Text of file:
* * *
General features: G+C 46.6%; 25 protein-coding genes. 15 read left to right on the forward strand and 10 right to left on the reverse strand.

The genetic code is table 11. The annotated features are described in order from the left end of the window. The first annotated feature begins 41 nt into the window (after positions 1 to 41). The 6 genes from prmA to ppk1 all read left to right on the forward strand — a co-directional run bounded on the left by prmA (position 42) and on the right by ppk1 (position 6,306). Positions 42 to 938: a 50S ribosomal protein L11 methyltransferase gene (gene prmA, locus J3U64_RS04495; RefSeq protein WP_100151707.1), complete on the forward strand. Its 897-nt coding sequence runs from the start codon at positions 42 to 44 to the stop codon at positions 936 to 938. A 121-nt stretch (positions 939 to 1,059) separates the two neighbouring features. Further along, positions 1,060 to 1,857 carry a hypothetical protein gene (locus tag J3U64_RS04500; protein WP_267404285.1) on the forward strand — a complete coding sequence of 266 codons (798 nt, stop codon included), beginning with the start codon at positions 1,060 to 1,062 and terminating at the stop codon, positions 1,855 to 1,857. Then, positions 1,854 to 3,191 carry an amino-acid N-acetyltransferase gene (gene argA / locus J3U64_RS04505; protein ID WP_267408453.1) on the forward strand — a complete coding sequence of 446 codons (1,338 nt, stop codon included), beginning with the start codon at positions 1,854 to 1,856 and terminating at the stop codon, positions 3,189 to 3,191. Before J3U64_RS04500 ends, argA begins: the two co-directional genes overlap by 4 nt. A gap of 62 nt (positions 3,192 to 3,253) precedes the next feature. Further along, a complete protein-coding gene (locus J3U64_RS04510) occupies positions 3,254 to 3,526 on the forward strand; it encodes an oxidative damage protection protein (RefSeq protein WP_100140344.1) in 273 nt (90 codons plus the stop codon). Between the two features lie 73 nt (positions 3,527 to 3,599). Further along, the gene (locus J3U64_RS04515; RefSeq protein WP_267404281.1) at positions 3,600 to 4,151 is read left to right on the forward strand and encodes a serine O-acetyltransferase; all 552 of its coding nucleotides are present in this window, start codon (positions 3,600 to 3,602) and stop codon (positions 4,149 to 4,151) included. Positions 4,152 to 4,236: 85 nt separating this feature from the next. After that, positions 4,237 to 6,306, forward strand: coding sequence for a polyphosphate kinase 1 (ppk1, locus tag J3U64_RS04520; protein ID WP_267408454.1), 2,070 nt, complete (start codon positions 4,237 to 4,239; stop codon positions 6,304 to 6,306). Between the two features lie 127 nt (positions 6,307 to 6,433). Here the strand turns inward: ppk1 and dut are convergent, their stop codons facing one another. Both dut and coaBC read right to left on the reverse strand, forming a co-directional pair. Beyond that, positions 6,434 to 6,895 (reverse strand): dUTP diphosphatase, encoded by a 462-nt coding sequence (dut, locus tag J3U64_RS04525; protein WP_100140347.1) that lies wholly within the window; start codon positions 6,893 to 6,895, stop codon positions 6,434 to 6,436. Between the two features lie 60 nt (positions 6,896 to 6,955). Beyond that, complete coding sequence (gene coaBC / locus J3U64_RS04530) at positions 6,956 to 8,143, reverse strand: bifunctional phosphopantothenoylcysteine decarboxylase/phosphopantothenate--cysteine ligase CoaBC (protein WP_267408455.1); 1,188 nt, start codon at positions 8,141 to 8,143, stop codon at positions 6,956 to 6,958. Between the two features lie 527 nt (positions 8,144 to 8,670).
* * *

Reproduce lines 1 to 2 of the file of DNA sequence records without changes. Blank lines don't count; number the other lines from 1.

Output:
General features: G+C 46.6%; 25 protein-coding genes. 15 read left to right on the forward strand and 10 right to left on the reverse strand.

The genetic code is table 11. The annotated features are described in order from the left end of the window. The first annotated feature begins 41 nt into the window (after positions 1 to 41). The 6 genes from prmA to ppk1 all read left to right on the forward strand — a co-directional run bounded on the left by prmA (position 42) and on the right by ppk1 (position 6,306). Positions 42 to 938: a 50S ribosomal protein L11 methyltransferase gene (gene prmA, locus J3U64_RS04495; RefSeq protein WP_100151707.1), complete on the forward strand. Its 897-nt coding sequence runs from the start codon at positions 42 to 44 to the stop codon at positions 936 to 938. A 121-nt stretch (positions 939 to 1,059) separates the two neighbouring features. Further along, positions 1,060 to 1,857 carry a hypothetical protein gene (locus tag J3U64_RS04500; protein WP_267404285.1) on the forward strand — a complete coding sequence of 266 codons (798 nt, stop codon included), beginning with the start codon at positions 1,060 to 1,062 and terminating at the stop codon, positions 1,855 to 1,857. Then, positions 1,854 to 3,191 carry an amino-acid N-acetyltransferase gene (gene argA / locus J3U64_RS04505; protein ID WP_267408453.1) on the forward strand — a complete coding sequence of 446 codons (1,338 nt, stop codon included), beginning with the start codon at positions 1,854 to 1,856 and terminating at the stop codon, positions 3,189 to 3,191. Before J3U64_RS04500 ends, argA begins: the two co-directional genes overlap by 4 nt. A gap of 62 nt (positions 3,192 to 3,253) precedes the next feature. Further along, a complete protein-coding gene (locus J3U64_RS04510) occupies positions 3,254 to 3,526 on the forward strand; it encodes an oxidative damage protection protein (RefSeq protein WP_100140344.1) in 273 nt (90 codons plus the stop codon). Between the two features lie 73 nt (positions 3,527 to 3,599). Further along, the gene (locus J3U64_RS04515; RefSeq protein WP_267404281.1) at positions 3,600 to 4,151 is read left to right on the forward strand and encodes a serine O-acetyltransferase; all 552 of its coding nucleotides are present in this window, start codon (positions 3,600 to 3,602) and stop codon (positions 4,149 to 4,151) included. Positions 4,152 to 4,236: 85 nt separating this feature from the next. After that, positions 4,237 to 6,306, forward strand: coding sequence for a polyphosphate kinase 1 (ppk1, locus tag J3U64_RS04520; protein ID WP_267408454.1), 2,070 nt, complete (start codon positions 4,237 to 4,239; stop codon positions 6,304 to 6,306). Between the two features lie 127 nt (positions 6,307 to 6,433). Here the strand turns inward: ppk1 and dut are convergent, their stop codons facing one another. Both dut and coaBC read right to left on the reverse strand, forming a co-directional pair. Beyond that, positions 6,434 to 6,895 (reverse strand): dUTP diphosphatase, encoded by a 462-nt coding sequence (dut, locus tag J3U64_RS04525; protein WP_100140347.1) that lies wholly within the window; start codon positions 6,893 to 6,895, stop codon positions 6,434 to 6,436. Between the two features lie 60 nt (positions 6,896 to 6,955). Beyond that, complete coding sequence (gene coaBC / locus J3U64_RS04530) at positions 6,956 to 8,143, reverse strand: bifunctional phosphopantothenoylcysteine decarboxylase/phosphopantothenate--cysteine ligase CoaBC (protein WP_267408455.1); 1,188 nt, start codon at positions 8,141 to 8,143, stop codon at positions 6,956 to 6,958. Between the two features lie 527 nt (positions 8,144 to 8,670).